The Colbert Factor:
French President, Emmanuel Macron, disavows decentralization as solution to Anglophone conflict; opts for regionalism
Image an elephant walked into the room. It’s definitely something you would notice. It’s also something people would describe in many different ways. Some might see it as a monster or a threat, while others (like The Colbert Factor) might think it’s the greatest thing ever. It would ultimately mean something different to everyone, and that would influence the way each person understood it. The visit of the French President was the elephant walking into the Cameroon room.
Last week’s visit by recently re-elected French President, Emmanuel Macron, was too substantial to ignore. To most ordinary Cameroonians, his remarks after the close to two hours high-level talks with long-serving President Paul Biya, were great. To others, (especially those in government), they were a threat to what government had given a pat on its back for a fast-track of the decentralization process with a Special Status for the North West and South West Regions.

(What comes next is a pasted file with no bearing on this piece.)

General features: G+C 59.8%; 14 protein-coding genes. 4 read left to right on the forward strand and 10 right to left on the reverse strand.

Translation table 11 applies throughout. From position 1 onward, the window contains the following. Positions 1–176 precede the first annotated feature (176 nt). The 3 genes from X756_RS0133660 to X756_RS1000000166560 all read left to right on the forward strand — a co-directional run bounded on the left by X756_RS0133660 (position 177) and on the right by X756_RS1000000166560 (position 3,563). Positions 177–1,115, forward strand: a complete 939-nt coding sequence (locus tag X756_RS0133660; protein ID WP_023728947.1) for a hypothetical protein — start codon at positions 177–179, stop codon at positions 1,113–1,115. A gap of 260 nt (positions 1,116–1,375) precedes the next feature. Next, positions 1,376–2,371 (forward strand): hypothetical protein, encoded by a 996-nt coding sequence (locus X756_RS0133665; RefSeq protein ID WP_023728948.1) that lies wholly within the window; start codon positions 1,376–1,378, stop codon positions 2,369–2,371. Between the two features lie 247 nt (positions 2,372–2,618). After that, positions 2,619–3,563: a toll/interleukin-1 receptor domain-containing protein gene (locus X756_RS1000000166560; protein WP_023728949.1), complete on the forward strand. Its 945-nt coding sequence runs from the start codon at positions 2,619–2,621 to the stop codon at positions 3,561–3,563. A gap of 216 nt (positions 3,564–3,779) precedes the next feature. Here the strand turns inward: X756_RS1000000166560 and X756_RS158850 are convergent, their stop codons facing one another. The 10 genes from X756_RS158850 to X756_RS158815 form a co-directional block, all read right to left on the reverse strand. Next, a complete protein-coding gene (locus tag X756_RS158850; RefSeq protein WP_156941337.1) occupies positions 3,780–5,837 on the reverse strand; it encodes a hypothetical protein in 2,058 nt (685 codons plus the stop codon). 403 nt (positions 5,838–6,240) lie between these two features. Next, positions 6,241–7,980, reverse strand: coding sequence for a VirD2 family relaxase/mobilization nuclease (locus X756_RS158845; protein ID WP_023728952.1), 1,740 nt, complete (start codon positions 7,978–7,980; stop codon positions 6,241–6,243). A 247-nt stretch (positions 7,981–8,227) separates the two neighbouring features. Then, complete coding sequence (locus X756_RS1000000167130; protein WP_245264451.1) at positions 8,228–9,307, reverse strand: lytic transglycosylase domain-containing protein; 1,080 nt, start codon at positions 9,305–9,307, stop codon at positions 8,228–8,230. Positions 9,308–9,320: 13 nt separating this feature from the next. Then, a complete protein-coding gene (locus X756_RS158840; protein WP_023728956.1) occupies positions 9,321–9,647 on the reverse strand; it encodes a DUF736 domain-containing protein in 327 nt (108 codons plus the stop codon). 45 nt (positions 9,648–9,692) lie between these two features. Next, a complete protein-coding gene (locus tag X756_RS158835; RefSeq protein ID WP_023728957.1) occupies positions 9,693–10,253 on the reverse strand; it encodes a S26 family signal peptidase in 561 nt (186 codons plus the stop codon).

The French President’s commitment to assist Cameroon in the decentralization process with more emphasis on regionalism for the two English-speaking regions as the surest way out of the deadly conflict, was a direct response to President Paul Biya’s confession in France, some two years ago, that the Cameroon body polity had since independence, tried to assimilate the two English-speaking regions. But for their tenacity.
Contrary to expectations within government circles that Emmanuel Macron was to thank them for holding the 2019 Major National Dialogue and for according a ‘Special Status’ to the restive two English-speaking regions of the country, French President rather pledged his support for more open and sincere political dialogue (not a military solution as currently obtains) that addresses the root causes of the conflict.
He was the more clearer on the fact that such political dialogue must have as focus regionalism for the two English-speaking regions of the country. This was a complete disavowal of the current content of the special status for the North West and South West Regions, especially as he is not seeing them producing the expected results, anytime soon. That’s probably why France has been reluctant disbursing the promised 40 billion FCFA for the reconstruction of the war-ravaged North West and South West Regions.
To put the discourse in proper perspective, one needs to know the difference that exist between decentralization, (especially as has obtained in Cameroon) and Regionalism as is being proposed by the French President and his Western allies.
Decentralization, (as obtained in France in the 60s up to the 80s, and as has been obtaining in Cameroon since 1996), is the deconcentration or devolution of power from the central government to local authorities. This is simply referred to as administrative decentralization.